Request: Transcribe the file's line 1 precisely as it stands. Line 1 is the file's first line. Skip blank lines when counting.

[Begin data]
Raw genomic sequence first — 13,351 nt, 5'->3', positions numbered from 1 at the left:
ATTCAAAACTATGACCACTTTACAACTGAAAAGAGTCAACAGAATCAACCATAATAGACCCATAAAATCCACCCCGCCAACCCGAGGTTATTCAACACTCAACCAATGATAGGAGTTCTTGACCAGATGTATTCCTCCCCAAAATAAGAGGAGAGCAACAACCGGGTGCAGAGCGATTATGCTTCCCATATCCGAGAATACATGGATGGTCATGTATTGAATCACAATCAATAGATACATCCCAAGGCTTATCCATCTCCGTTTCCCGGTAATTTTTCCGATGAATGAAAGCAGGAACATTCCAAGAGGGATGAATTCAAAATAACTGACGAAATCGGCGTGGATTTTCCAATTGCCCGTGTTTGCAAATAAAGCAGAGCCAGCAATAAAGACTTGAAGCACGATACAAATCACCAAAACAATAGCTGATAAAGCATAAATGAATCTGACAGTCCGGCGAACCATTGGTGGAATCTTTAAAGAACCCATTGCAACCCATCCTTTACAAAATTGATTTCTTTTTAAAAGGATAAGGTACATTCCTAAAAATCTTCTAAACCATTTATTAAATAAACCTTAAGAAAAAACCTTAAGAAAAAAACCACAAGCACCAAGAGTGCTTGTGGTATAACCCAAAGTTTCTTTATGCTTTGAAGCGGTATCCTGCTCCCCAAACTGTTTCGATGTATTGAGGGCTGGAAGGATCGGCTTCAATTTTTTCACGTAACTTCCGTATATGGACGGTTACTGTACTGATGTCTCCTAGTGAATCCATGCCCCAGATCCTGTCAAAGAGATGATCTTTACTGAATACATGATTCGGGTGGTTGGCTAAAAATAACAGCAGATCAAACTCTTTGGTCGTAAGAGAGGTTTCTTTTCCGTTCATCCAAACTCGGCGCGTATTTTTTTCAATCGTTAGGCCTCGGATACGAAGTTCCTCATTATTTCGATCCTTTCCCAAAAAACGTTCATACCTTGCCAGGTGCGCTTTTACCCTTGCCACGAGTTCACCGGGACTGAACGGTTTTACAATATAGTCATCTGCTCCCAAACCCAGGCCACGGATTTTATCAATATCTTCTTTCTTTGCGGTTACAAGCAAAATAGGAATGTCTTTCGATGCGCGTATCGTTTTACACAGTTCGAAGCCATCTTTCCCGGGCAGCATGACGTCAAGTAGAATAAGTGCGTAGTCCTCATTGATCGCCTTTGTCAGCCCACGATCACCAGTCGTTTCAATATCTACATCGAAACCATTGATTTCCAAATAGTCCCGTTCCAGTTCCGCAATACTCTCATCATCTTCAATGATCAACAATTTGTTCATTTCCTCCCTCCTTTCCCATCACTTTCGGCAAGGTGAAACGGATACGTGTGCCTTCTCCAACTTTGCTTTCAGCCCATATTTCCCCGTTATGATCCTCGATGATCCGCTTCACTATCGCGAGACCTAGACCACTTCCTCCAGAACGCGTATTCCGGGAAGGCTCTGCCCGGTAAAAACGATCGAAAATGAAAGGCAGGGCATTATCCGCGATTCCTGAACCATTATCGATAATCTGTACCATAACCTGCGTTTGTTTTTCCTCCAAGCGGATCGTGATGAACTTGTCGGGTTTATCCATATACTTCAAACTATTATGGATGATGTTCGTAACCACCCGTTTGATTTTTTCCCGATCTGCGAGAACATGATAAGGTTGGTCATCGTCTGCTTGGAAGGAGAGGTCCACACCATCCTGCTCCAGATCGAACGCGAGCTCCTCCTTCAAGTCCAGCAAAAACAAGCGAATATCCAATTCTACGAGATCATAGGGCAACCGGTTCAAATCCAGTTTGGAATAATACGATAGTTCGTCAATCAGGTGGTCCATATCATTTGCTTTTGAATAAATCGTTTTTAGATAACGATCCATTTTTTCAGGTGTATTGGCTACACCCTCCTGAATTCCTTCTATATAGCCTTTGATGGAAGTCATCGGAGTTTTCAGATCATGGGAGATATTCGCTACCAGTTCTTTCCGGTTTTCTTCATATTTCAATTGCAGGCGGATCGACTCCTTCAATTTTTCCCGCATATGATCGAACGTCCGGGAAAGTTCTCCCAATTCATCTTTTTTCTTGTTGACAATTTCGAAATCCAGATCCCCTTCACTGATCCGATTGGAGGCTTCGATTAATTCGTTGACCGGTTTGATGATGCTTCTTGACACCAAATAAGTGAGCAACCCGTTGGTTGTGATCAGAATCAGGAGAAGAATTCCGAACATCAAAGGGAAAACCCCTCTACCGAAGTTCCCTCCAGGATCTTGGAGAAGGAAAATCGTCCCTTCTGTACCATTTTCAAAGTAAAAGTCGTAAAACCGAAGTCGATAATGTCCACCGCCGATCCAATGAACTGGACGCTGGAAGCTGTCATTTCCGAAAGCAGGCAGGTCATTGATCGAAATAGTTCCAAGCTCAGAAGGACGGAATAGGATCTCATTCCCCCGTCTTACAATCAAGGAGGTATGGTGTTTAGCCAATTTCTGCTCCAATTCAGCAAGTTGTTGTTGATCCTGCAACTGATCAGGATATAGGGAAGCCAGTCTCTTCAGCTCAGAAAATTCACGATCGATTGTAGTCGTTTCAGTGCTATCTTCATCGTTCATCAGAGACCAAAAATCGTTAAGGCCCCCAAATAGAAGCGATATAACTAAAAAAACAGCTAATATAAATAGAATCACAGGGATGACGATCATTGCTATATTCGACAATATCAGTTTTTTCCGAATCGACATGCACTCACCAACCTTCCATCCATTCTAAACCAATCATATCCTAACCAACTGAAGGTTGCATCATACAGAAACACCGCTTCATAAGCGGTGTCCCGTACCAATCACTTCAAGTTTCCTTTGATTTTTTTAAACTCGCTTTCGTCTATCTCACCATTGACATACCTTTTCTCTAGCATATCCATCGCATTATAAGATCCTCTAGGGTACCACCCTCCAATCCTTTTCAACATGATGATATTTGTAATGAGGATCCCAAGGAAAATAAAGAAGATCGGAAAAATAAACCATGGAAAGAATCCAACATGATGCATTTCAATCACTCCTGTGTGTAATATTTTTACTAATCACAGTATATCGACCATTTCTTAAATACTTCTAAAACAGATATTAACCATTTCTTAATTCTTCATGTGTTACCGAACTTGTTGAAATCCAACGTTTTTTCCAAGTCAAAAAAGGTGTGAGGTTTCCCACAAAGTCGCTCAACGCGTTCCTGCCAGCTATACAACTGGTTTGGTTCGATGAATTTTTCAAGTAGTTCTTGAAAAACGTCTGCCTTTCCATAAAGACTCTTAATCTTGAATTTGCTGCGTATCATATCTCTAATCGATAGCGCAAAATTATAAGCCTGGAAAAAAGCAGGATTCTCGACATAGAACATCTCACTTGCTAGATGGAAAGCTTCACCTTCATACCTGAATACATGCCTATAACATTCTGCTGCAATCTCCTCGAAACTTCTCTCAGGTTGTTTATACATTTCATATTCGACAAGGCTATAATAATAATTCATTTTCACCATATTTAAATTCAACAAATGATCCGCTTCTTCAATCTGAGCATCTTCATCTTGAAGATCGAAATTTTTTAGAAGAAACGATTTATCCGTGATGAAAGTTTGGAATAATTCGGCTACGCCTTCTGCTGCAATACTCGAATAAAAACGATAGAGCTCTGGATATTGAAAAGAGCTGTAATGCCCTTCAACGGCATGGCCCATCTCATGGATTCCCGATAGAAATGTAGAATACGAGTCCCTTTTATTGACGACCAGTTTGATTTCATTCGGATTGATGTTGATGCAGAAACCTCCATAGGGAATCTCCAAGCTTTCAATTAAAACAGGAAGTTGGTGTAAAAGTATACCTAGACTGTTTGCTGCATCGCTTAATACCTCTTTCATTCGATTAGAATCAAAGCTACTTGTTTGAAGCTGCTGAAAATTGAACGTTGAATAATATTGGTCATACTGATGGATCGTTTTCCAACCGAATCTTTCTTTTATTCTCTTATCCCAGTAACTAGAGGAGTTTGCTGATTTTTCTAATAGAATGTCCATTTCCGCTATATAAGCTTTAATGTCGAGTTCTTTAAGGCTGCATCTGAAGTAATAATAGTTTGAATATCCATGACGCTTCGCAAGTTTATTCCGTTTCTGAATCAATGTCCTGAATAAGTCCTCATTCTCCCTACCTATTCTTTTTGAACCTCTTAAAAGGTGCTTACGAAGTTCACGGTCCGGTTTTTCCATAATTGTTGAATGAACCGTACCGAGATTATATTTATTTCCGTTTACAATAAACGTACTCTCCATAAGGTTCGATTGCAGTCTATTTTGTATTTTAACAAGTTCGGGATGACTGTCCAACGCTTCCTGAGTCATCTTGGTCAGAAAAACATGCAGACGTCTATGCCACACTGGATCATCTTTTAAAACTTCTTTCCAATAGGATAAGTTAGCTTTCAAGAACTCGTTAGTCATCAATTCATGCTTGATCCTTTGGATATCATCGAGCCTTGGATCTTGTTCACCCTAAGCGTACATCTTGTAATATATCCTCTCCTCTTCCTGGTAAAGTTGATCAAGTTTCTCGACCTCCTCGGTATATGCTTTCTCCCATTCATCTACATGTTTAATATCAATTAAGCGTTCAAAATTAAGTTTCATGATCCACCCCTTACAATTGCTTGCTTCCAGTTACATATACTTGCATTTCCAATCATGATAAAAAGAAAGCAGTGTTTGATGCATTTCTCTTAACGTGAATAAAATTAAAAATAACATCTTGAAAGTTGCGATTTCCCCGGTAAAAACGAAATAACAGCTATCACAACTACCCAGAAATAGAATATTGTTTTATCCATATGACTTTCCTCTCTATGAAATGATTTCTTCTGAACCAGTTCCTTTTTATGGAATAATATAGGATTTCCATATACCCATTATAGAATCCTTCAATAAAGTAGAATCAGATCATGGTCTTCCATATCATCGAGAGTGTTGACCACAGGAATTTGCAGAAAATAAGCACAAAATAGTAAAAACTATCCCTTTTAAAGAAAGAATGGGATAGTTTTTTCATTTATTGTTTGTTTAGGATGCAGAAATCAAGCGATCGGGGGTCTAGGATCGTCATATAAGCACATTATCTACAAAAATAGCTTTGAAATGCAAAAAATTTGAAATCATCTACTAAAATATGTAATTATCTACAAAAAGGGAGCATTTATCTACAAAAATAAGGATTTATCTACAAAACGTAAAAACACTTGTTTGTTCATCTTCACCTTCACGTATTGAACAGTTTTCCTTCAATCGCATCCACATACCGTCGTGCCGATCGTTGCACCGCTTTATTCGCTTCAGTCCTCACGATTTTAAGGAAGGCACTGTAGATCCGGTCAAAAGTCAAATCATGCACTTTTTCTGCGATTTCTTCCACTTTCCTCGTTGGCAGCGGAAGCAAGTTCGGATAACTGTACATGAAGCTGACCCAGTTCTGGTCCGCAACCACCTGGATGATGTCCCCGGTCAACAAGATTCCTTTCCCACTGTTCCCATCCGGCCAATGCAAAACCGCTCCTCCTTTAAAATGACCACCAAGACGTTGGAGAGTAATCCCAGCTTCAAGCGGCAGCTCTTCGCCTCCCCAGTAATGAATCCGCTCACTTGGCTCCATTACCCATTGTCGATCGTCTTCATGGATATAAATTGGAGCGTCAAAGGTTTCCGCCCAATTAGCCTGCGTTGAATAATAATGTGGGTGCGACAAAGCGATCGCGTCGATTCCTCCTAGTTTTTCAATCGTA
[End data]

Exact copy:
Raw genomic sequence first — 13,351 nt, 5'->3', positions numbered from 1 at the left: